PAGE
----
Eco-Friendly Printing for My Book

Photo by weedezign

The journey of self-publishing a book comes with so many obstacles and learning experiences. One of them was to find the right printer for the job. Originally, I thought the only option for me was to use a service that offers print on demand, which comes with a lot of benefits for a self-published author, mainly because you don’t have to buy a bunch of books in advance,  worry about selling them and potentially losing money, store them in your home and distribute them. Unfortunately, I was not happy with the quality. After a lot of back and forth, I came to the conclusion that I would have to do print runs at a local printer. The thought of that was quite scary – all the money and work that was involved in that – but it also came with a huge benefit. It meant that I could look for a local printer that prints in the most sustainable way possible. The prospect of that made me very excited because that totally aligns with my core values. So I started looking and was surprised that there were not many options available.

Lucky enough, I found a company in my area and I am so excited to share with you that I am printing my book with them. So if you are looking for an eco-friendly Xmas present make sure to grab a copy now.

The company specializes in printing on 100% post-consumer waste recycled paper that is 100% processed chlorine free. I have worked closely with them to ensure the book is made in the most sustainable possible way. Below are the benefits that come from printing this way:

  • We decided to not use any coating on the paper, not even the cover.
  • The paper used to print the cookbooks is made from 100% post-consumer waste (PCW).
  • The paper is also 100% Chlorine Free. 
  • The printing used 100% non-toxic toner. 

But why is all of that important? The owner of the printer took a lot of time explaining the ins and outs of eco-friendly printing to me and this is what I have learned.

Why is Recycling and Buying Recycled Materials Important?

Recycling reduces greenhouse gas emissions, conserves natural resources, saves energy and water, and saves landfill space. Through buying recycled materials you can help support sustainable practices by voting with your dollars. The more consumers demand these kinds of materials the more it will become a common practice. By purchasing and using recycled paper, we create an economic incentive not only for paper mills to manufacture more high-recycled content but also for recycling centers to collect more scrap paper.

But not all recycled content is created equal and there is a lot “greenwashing” happening. So it is important as a consumer to know the right terminology and ask the right questions.

What is 100% Post-Consumer Waste?

100% PCW is paper made from previously printed paper that was rerouted to the paper mill instead of going to a landfill. Landfills, like Fresh Kills Landfill in Staten Island, NY had to be closed as the garbage reached 10 stories high and became a danger to planes landing at Newark airport. Recycled paper could consist of as little as 30% recycled material, so it is important to opt for 100% recycled paper whenever possible.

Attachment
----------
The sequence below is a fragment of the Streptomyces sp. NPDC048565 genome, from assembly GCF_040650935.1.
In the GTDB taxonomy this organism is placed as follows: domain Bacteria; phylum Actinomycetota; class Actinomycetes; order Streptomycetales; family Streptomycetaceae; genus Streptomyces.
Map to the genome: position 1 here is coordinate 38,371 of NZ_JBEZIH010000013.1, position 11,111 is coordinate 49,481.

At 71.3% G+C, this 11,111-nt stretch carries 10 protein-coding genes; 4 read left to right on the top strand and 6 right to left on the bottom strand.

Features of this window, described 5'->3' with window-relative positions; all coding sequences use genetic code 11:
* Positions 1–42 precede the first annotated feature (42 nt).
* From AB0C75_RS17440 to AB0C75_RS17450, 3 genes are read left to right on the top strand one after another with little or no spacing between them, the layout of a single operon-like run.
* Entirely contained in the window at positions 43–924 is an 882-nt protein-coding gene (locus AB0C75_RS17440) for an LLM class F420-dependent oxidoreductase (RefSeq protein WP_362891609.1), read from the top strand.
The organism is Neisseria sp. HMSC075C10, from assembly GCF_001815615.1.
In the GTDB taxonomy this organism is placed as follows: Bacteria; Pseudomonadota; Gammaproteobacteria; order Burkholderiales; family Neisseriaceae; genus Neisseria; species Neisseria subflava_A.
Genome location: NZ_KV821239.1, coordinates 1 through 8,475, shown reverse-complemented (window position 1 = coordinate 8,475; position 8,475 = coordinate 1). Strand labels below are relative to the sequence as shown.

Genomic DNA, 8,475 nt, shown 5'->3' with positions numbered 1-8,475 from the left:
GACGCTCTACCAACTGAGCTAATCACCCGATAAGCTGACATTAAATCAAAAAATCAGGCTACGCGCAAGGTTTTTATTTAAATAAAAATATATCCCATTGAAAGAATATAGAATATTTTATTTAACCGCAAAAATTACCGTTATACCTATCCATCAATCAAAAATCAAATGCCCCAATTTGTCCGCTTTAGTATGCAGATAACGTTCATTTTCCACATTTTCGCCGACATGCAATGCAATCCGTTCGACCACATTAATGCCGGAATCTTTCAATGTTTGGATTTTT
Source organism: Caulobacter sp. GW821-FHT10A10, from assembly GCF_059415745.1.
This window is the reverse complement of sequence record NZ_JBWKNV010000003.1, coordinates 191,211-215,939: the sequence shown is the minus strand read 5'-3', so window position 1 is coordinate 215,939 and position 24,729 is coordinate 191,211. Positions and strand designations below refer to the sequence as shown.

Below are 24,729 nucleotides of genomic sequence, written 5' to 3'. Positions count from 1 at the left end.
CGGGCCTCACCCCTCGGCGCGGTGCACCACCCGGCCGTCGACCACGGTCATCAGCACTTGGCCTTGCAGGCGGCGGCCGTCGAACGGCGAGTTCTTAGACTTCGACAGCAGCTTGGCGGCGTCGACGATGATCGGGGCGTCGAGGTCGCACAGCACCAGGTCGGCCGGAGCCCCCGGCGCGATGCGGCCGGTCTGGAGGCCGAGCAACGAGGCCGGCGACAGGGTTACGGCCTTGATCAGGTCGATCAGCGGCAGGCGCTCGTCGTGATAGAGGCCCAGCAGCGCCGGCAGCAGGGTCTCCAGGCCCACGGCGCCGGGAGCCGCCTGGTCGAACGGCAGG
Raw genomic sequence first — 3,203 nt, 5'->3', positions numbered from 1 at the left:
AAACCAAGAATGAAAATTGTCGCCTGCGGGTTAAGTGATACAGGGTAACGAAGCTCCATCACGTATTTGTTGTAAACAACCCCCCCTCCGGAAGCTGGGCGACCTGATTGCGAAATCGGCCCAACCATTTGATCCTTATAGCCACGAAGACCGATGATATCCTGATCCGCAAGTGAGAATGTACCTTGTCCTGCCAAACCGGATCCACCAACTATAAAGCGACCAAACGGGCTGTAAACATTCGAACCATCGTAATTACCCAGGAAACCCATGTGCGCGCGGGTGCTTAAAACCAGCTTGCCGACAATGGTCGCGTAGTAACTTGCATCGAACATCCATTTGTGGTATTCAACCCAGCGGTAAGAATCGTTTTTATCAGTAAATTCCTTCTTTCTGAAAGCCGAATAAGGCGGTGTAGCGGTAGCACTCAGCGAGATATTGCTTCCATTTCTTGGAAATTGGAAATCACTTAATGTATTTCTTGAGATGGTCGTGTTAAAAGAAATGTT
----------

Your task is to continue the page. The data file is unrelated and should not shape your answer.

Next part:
How is the Paper Bleached?

All paper must be bleached to give it the white look and get rid of previous ink. The bleaching at the printer I used is done by oxygen or hydrogen peroxide, and NOT chlorine. Bleaching with chlorine when mixed with other chemicals can create dioxin, which can poison our fish, wildlife and us. The Chlorine Free Products Association certifies and labels this process and paper as PCF (processed chlorine-free).

What Kind of Energy is Used to Recycle the Paper?

Some people argue that it takes a lot of energy to recycle paper. And although it certainly takes energy and water to recycle paper it is still less than creating paper from scratch. The paper used for my book comes from Neenah plant, which uses wind energy to produce power. Neenah also purchases wind power credits to offset the energy used in their corporate offices. This helps our country move away from foreign oil while reducing the introduction of greenhouse gases into the atmosphere. The carbon dioxide produced in shipping the paper to the printer is offset by the purchase of carbon offsets. At Neenah alone, that can be as much as 115 tons per year.

Reduced Production Waste:

The printer I used chooses to use a standard size page size, to reduce paper waste.

How You Can Make a Difference:

We as consumers have the ultimate power to change how things are run. Every time we make a purchase we are “telling” companies that we are supporting their practices. So we need to vote with our $$$. 

Next time you purchase a product, opt for 100 % PCW paper and 100% Chlorine Free. Share this knowledge with your loved ones. The more, the merrier.

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